Pugh has owned her store for 32 years and is an inductee to the Women Divers Hall of Fame. "Women want to hear about what they will see, details about the actual experience. Describe swimming in warm clear water, the colors of the fish and reef. Tell them about the resort experience."
Many dive centers are seeing an increasing number of women coming in on their own. When it comes to travel, this could prove a hindrance. Many don't want to pay single supplement expenses or have concerns about traveling alone to a foreign destination.
Group travel answers both of these concerns. Be sure to emphasize these points. When a woman expresses interest in a trip, explain that you may have someone she can room with and then make an effort to get them together. Most dive centers I spoke with reported that 40 percent to 50 percent of the customers traveling with them are women, many traveling alone or with another woman.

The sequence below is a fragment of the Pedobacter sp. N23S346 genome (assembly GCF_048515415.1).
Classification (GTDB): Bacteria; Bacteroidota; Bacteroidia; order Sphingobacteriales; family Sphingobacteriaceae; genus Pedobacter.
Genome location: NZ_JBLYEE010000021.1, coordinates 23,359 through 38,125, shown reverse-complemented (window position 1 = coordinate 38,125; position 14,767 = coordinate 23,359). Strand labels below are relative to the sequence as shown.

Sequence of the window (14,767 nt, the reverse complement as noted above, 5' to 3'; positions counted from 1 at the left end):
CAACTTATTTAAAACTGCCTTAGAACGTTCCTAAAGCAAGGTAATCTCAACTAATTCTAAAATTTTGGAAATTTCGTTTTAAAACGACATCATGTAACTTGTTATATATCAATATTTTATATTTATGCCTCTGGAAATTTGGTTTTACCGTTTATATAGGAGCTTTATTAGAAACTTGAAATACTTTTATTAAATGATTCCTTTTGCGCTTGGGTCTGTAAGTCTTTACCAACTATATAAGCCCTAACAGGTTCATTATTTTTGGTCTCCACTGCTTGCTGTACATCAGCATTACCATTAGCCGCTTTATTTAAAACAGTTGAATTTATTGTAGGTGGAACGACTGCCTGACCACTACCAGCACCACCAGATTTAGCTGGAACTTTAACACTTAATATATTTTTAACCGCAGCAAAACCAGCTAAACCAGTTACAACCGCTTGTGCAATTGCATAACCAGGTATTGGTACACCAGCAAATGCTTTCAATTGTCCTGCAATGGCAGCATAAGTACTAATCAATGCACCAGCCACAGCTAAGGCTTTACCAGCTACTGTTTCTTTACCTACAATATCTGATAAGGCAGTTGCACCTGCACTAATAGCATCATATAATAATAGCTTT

There are a number of dive centers having success running women-only dive trips, making it an annual event. Virginia Scuba has run a Men's Dive Out (a play on "night out") for several years and has just announced a Women's Dive Out trip for 2016. A big part of the draw is that it is a chance to go on a dive trip and not have to worry about anyone but themselves, no husband, boyfriend or kids to please or cater to in any way. If the participant wants to skip a dive, sleep in and walk on the beach all morning, OK. If she chooses to dive every minute of the trip, that's OK, too. According to organizers, the trip is already looking like it will be a great success and an annual favorite.